Summer has again come to an end and some boaters are preparing for haulout. For many who are continuing to enjoy fall boating, the weather isn’t as dependable, so trips to the boat aren’t as frequent.
Most marinas keep watch over your boat; but, in some harbours, there is no one to check your boat at all. With fewer fellow boaters around, the chances of problems going unnoticed, increases. To put your mind at ease, there is a simple solution.
As kids, we were taught the “buddy system” for safety. We always had to hold hands with our “buddy”. It worked then and it can work for boaters now. Team up with a “Boat Buddy” and watch each other’s boats. Make a list of items to check. Here are a few suggestions and consequences:
- Is the shore cord disconnected? If so, the frig and bilge pumps stop working resulting in bad food or bilge full of water.
- Is the shore cord in the water? Stray electrical current in the water can cause electric shock drowning.
- Are there rain puddles on the canvas as in picture #1? If so, the canvas could leak causing water damage and mildew or broken canvas supports and further damage.
- Is the boat floating lower than normal? This means it could be taking on water.
- Is the furling partly unfurled as in picture #2? Wind damage will most likely result.
- Are the halyards loose? Continual beating against the mast or shrouds wears the halyards and annoys other boaters—especially at night.
- Are any fenders loose or missing? Hull damage can result if all fenders aren’t hung properly.
- Are the dock lines loose, untied or chafed? If they are, you could end up with scratches and gouges like picture #3.
- Is the glass or isinglass plastic damp? This could be a sign of a bigger water problem inside.
- Is the canvas unsnapped? This could be an indication of an intruder, or left unsnapped could tear and unsnap more as in picture #4.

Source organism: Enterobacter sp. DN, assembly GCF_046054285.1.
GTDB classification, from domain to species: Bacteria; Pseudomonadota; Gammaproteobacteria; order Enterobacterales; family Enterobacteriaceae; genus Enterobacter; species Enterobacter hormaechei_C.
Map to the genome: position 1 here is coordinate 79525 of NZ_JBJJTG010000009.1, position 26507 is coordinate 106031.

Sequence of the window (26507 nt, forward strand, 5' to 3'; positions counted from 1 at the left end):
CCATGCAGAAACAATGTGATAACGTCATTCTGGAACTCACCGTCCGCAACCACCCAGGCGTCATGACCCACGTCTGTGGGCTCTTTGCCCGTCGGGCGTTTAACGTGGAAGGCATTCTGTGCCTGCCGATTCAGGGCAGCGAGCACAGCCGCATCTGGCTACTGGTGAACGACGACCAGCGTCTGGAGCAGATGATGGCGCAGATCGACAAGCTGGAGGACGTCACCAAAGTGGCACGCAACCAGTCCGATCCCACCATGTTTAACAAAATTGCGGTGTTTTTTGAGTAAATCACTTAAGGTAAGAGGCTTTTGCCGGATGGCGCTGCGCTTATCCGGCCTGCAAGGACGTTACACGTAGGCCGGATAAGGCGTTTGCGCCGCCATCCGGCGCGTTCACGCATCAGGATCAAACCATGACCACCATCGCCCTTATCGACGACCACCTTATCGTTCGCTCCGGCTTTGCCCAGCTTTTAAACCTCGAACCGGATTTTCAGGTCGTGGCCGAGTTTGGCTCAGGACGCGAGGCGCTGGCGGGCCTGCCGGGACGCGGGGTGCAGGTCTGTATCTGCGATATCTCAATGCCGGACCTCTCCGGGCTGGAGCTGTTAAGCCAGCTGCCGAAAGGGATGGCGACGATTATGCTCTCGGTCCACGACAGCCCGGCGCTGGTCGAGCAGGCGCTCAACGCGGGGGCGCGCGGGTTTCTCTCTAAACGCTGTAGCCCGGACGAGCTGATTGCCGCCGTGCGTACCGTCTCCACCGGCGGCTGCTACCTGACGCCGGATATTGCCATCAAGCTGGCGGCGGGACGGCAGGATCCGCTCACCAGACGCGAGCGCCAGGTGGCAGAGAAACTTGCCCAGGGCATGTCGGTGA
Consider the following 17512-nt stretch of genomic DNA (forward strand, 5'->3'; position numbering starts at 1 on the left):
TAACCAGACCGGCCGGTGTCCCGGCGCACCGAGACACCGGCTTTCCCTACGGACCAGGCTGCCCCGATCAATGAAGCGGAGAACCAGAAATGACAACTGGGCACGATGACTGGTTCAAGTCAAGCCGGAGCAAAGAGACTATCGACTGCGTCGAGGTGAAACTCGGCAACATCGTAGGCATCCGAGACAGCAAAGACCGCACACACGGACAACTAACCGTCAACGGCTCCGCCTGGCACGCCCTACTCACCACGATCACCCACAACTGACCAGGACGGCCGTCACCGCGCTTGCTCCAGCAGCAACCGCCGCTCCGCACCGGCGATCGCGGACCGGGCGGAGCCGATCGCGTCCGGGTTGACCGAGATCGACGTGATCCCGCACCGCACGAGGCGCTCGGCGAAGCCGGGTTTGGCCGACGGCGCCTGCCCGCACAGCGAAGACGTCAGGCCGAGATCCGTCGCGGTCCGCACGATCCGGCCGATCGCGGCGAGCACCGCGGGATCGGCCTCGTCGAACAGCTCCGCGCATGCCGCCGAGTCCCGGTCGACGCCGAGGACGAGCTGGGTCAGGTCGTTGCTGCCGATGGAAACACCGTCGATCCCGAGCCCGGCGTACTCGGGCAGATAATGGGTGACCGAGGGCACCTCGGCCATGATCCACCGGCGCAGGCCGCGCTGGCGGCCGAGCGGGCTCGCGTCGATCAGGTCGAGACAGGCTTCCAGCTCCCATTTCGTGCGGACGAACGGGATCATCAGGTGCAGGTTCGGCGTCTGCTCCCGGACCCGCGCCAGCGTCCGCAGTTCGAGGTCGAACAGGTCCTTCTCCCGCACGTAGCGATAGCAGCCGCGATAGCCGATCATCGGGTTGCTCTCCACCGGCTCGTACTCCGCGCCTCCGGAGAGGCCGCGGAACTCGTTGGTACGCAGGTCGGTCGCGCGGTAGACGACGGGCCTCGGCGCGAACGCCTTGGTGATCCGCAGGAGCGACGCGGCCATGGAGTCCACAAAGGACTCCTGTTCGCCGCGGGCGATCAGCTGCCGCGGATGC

- Are there any signs of entry by humans or rodents? Either could be bad news.
Depending on your boat’s size and your marina’s customer care, you may have a longer or shorter list. Give your Boat Buddy your contact information and get his, then agree on a procedure to follow when and if you find something. When you know who to call and what to do, it will be easier for both of you.
After haulout, you and your buddy can continue checking each other’s boats. Boats stored outside under a tarp or shrink wrap should be checked after severe wind and heavy snow. Noticing a small tear on a sharp point and dealing with it, will avoid the damage of a tear developing into a huge problem.
As adults, watch your kids and grandkids. They are always taking and sending pictures of “stuff” on their smart phones. They are always sharing information.
When inspecting your buddy’s boat, grab a picture or two and email or text him—even if everything is okay. He will appreciate knowing the good, as well as any bad, you may have to send him, the same as you would appreciate anything he sends you about your boat.
Having a Fall/Winter Boat Check Buddy out there keeping an eye on your “pride and joy” when you are away, will certainly reduce the stress and worry until next spring.
Do you have a fall/winter story about your boat in your absence that you’d like to share? Leave a comment below:
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